National League : Lasorda: Pitchers Not as Dumb as They Seem

Now it can be told: Tom Lasorda is the only manager in the National League who is an ex-pitcher. Why do fewer players make the transition from the mound to the manager's office?

"They say pitchers never make good managers," Lasorda said. "You know how that got started?

"All the utility players sitting on the bench, with nothing to do. They took their frustrations out on the pitchers, and claimed they were dumb."

While his teammates on the San Francisco Giants were striking out 16 times against Dwight Gooden Tuesday night, Chili Davis was getting three hits against the Mets' 19-game winner.

The New York Times reported that Davis, who is batting .583 in his career against Gooden, has little patience for talk of Gooden's immortality. Said Davis: "He ain't God, man."

Add Gooden: Since losing to Fernando Valenzuela on May 25, Gooden has won 13 of 17 starts, with four no-decisions. He is scheduled to pitch today against San Diego.

In his 16-strikeout performance, he threw 143 pitches, 101 for strikes.

But by one measurement, the National League is faring better against Gooden this season than last. Opposing hitters are batting .205 against Gooden this season compared to .202 in 1984.

Burial mound: Derek Botelho, Steve Engel, Jay Baller, Ray Fontenot and Lary Sorensen are so little known, they probably have to show IDs to get into their own clubhouse. But they're the guys who have made up the Chicago Cubs' pitching rotation since the regular staff of Rick Sutcliffe, Steve Trout, Dennis Eckersley, Scott Sanderson and Dick Ruthven went on the disabled list en masse.

Said Cub reliever George Frazier: "I don't even know the first names of our new pitchers."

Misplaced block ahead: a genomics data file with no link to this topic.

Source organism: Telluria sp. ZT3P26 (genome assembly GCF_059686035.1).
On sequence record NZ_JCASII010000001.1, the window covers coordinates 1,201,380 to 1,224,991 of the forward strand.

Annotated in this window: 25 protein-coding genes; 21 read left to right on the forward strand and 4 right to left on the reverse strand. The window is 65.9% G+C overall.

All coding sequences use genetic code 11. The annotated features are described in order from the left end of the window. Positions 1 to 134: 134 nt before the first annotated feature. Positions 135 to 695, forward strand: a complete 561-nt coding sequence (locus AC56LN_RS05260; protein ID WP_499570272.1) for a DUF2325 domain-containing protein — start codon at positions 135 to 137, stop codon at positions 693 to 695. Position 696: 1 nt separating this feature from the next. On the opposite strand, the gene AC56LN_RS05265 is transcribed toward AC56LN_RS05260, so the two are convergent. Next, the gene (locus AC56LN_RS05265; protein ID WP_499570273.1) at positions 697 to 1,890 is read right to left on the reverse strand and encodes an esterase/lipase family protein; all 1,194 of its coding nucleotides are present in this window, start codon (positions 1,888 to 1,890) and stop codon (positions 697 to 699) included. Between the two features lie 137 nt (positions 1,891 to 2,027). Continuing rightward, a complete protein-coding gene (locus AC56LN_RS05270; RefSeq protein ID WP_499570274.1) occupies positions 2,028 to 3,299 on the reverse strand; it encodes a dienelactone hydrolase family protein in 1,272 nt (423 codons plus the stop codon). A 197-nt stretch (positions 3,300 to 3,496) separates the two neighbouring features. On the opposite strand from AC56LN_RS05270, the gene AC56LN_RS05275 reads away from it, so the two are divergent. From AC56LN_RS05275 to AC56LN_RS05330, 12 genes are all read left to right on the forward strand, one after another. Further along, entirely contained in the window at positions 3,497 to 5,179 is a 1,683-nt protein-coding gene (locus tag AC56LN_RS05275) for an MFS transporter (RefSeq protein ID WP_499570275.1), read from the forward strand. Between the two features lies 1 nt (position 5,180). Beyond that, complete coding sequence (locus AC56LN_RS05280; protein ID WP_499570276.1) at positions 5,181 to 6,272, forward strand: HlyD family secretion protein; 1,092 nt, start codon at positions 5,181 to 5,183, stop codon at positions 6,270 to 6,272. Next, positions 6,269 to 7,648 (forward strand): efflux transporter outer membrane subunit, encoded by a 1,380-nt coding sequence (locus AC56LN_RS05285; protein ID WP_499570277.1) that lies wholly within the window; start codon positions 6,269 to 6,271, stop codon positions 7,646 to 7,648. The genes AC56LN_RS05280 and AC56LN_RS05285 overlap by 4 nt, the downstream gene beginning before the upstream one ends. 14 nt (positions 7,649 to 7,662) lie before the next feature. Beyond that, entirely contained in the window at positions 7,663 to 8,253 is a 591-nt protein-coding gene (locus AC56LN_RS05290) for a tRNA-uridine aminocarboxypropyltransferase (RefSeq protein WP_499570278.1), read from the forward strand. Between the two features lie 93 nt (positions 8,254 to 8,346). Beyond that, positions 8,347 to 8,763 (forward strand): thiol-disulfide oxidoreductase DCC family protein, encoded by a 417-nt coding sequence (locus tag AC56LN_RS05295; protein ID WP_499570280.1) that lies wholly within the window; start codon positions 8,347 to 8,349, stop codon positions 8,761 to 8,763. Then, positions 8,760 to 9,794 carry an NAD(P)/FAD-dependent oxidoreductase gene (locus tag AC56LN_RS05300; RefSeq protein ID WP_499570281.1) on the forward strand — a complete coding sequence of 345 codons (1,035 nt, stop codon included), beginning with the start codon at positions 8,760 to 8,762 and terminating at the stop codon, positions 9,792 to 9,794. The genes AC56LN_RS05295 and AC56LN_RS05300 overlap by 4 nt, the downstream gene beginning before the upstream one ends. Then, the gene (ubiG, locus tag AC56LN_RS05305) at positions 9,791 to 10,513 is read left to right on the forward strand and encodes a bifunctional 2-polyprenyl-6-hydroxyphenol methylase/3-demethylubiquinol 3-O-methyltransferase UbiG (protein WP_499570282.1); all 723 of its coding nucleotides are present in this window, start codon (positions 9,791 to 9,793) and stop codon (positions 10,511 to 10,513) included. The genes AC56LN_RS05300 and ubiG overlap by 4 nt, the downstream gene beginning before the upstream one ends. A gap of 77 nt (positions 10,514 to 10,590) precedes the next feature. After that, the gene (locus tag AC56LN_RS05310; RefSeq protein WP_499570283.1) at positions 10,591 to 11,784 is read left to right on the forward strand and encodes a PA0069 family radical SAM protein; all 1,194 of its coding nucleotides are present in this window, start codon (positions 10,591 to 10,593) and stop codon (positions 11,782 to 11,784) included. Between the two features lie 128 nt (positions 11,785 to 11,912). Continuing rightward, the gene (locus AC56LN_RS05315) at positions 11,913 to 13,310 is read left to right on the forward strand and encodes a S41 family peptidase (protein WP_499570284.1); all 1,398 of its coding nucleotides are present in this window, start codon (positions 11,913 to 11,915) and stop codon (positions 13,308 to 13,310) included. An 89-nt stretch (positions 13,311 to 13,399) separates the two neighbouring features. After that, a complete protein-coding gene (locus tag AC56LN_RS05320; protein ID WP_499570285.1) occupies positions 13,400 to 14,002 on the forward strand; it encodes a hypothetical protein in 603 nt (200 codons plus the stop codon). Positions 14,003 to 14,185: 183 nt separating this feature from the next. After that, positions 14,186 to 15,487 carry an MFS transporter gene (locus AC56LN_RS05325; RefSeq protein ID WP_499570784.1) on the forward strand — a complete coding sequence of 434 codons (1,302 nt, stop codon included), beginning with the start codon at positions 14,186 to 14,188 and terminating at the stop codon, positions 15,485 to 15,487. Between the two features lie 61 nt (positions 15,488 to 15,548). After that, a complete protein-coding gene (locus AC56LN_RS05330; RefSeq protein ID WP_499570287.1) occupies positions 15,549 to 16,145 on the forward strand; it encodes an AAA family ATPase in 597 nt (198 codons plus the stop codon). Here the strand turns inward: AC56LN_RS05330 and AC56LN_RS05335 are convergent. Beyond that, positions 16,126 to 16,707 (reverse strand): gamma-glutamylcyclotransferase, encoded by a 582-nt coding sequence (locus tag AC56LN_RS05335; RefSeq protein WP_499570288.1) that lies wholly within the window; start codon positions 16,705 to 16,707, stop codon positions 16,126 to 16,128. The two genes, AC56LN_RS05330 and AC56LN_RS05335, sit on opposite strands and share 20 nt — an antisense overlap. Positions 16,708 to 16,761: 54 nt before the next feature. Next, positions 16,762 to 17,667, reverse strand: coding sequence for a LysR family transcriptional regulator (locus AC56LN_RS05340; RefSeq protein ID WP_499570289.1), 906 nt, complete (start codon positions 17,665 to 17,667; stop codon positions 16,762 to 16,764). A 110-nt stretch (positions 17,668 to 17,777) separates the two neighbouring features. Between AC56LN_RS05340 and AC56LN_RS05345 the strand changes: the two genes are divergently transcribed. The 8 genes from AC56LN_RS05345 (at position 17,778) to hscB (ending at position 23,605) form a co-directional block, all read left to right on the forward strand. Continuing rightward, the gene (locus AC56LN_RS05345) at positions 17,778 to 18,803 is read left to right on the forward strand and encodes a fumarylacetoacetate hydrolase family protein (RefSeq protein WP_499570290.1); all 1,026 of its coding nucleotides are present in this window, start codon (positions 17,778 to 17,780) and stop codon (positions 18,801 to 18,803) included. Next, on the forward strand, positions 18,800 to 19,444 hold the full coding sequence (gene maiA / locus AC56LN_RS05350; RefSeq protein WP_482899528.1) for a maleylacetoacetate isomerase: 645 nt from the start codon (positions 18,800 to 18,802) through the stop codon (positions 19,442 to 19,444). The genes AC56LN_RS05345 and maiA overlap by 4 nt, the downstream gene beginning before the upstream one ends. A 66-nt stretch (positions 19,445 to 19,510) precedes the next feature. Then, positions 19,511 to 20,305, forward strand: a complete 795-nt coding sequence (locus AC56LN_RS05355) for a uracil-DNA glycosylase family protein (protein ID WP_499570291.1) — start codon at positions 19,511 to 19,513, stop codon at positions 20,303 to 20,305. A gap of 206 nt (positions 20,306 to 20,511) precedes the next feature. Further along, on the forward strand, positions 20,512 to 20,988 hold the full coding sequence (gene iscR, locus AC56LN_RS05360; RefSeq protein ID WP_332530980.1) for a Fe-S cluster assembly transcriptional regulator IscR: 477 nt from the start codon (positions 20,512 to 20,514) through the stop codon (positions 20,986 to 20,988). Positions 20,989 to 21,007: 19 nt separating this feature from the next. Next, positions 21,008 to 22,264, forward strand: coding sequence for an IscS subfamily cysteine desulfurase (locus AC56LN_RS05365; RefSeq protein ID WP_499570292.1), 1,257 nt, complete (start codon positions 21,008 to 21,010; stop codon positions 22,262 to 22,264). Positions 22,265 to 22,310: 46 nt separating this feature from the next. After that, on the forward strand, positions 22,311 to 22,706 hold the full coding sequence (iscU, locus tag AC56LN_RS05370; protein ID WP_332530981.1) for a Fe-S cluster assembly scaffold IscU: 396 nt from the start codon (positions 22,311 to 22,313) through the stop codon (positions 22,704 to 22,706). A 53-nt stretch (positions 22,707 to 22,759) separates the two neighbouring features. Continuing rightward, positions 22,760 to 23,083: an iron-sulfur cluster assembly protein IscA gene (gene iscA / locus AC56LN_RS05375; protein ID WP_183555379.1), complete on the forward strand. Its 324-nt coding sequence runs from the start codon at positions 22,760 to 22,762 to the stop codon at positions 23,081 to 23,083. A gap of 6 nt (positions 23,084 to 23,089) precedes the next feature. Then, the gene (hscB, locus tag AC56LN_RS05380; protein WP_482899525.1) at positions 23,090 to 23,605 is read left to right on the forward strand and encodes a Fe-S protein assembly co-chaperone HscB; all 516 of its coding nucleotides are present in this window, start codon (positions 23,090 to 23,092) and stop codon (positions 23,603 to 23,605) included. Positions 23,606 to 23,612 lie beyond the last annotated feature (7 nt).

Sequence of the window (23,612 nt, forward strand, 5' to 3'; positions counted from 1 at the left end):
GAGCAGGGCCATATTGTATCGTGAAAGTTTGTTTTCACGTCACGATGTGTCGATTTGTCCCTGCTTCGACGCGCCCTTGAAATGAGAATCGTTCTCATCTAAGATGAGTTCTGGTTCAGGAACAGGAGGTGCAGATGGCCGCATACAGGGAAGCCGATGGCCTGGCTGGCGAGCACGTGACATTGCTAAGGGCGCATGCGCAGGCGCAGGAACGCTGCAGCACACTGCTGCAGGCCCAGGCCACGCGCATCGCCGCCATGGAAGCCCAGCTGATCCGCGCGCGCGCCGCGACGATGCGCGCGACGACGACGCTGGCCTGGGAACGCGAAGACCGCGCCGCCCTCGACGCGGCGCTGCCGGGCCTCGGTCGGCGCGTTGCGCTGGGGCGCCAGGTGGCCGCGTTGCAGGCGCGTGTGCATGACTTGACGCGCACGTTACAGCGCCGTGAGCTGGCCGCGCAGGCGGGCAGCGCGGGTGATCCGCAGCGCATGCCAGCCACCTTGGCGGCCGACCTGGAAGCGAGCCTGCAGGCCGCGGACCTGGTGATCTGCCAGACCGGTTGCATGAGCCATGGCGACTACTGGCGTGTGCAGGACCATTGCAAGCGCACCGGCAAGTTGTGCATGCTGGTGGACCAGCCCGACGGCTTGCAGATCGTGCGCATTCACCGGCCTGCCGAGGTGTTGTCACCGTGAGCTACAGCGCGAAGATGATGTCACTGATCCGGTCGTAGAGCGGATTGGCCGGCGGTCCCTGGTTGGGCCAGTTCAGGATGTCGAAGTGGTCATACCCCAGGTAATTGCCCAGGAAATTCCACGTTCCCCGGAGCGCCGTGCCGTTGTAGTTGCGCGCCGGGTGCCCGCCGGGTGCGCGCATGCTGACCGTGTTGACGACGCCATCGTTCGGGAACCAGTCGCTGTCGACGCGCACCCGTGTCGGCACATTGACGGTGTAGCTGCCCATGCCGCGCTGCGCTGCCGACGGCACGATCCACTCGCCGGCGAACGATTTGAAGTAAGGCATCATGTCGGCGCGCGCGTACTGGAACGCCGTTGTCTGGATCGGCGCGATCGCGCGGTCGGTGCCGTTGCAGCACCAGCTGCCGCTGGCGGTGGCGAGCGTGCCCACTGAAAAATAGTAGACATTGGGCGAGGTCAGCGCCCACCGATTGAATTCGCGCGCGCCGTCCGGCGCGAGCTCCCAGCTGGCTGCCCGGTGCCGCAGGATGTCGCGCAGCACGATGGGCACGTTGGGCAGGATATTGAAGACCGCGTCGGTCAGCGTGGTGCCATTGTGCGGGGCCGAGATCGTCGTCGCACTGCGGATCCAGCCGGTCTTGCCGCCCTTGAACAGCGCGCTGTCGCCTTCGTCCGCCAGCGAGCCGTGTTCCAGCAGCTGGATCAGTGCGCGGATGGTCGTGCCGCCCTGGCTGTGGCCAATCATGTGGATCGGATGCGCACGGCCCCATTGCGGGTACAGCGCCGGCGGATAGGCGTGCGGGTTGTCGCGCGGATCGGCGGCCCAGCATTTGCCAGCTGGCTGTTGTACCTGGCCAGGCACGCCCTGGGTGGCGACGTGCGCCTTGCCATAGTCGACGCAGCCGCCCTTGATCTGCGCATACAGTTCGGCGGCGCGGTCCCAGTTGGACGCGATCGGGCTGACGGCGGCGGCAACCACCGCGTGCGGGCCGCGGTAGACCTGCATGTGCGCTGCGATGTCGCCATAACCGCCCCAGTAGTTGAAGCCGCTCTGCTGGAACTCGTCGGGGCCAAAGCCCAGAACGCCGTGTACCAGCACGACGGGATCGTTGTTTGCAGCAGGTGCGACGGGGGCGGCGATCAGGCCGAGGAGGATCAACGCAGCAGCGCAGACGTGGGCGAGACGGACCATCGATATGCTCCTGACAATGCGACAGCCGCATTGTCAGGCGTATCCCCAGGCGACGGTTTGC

Dodger utility man Bob Bailor had four hits in last Wednesday's 15-6 blowout over the Phillies, but he said it's a lot easier to hit when you play regularly.

"I admire a guy who can come off the bench and hit like he's been playing for a month, like a Rusty Staub type," Bailor said.

"It takes discipline. I don't know what else it takes, because I haven't got it."

Dr. Seuss, it ain't: Said Expo outfielder Tim Raines, reacting to the newspaper stories detailing his drug use in 1982: "I didn't expect headlines like, 'Expos Lost Pennant in '82 Because of Drugs.' I thought it would be a story to help kids."

Asked if drugs had cost the Expos the pennant in '82, as team President John McHale charged, Raines replied: "I can't really say that. You have 26 teams. Certainly, the Expos weren't the only team using drugs. Why can you single out the Expos and say they lost because of drugs?"

Starting from scratch: Expo pitcher Bill Laskey, on his former team, the Giants: "They need a new ballpark, a new front office and a new manager."

Wrote Lyle Spencer of the New York Post: "C'mon Bill, tell us how you really feel."

Say it ain't so: He'd be the last one to be quoted on the subject, but Steve Carlton's future could be in jeopardy because of an arm injury.

Carlton, 42, who hadn't pitched in nearly two months, threw about 100 pitches Friday in a simulated five-inning game. Phillie Manager John Felske told United Press International that Carlton "had a good fastball and a good curve. He'll pitch again in three or four days, depending on how long it takes him to get rid of the stiffness."

Add Cubs: Vice President Dallas Green spent $18 million last winter to retain the services of Sutcliffe, Trout and Eckersley, but he has already served notice to potential free agents Sanderson and outfielder Gary Matthews that he plans to keep a tighter grip on his wallet.

"They both have to realize they're not superstars," Green said. "I like Scott . . . but I don't intend to spend a lot of money on a guy who spends that much time on the disabled list."

Green, who has already given shortstop Larry Bowa his release--Bowa caught on with the Mets last week--had a message for some of his other veterans, as well.

"Guys may have guaranteed contracts, but they don't have guaranteed jobs," he said.

In what appears to be not even a thinly veiled message to incumbent third baseman Ron Cey, the Cubs plan to test Brian Dayett, an outfielder, at third this winter.

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